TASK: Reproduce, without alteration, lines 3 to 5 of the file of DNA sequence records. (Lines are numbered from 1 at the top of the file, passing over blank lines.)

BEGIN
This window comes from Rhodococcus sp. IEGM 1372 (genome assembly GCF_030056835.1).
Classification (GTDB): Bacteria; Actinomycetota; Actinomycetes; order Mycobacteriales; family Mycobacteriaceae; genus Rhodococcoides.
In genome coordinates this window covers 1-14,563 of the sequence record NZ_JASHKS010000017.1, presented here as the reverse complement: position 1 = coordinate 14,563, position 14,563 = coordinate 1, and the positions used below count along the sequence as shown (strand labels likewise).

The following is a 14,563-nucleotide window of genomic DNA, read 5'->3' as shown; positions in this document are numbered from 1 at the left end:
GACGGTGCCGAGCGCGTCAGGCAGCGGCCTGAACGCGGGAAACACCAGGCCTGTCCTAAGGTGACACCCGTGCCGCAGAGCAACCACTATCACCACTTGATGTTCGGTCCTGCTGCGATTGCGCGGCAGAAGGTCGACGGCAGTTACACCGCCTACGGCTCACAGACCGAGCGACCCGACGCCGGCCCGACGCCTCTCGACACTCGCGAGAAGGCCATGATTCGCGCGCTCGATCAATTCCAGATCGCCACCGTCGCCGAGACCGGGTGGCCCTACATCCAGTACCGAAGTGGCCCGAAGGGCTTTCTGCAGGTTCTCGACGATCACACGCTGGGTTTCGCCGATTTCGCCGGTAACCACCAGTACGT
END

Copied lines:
In genome coordinates this window covers 1-14,563 of the sequence record NZ_JASHKS010000017.1, presented here as the reverse complement: position 1 = coordinate 14,563, position 14,563 = coordinate 1, and the positions used below count along the sequence as shown (strand labels likewise).

The following is a 14,563-nucleotide window of genomic DNA, read 5'->3' as shown; positions in this document are numbered from 1 at the left end:
GACGGTGCCGAGCGCGTCAGGCAGCGGCCTGAACGCGGGAAACACCAGGCCTGTCCTAAGGTGACACCCGTGCCGCAGAGCAACCACTATCACCACTTGATGTTCGGTCCTGCTGCGATTGCGCGGCAGAAGGTCGACGGCAGTTACACCGCCTACGGCTCACAGACCGAGCGACCCGACGCCGGCCCGACGCCTCTCGACACTCGCGAGAAGGCCATGATTCGCGCGCTCGATCAATTCCAGATCGCCACCGTCGCCGAGACCGGGTGGCCCTACATCCAGTACCGAAGTGGCCCGAAGGGCTTTCTGCAGGTTCTCGACGATCACACGCTGGGTTTCGCCGATTTCGCCGGTAACCACCAGTACGT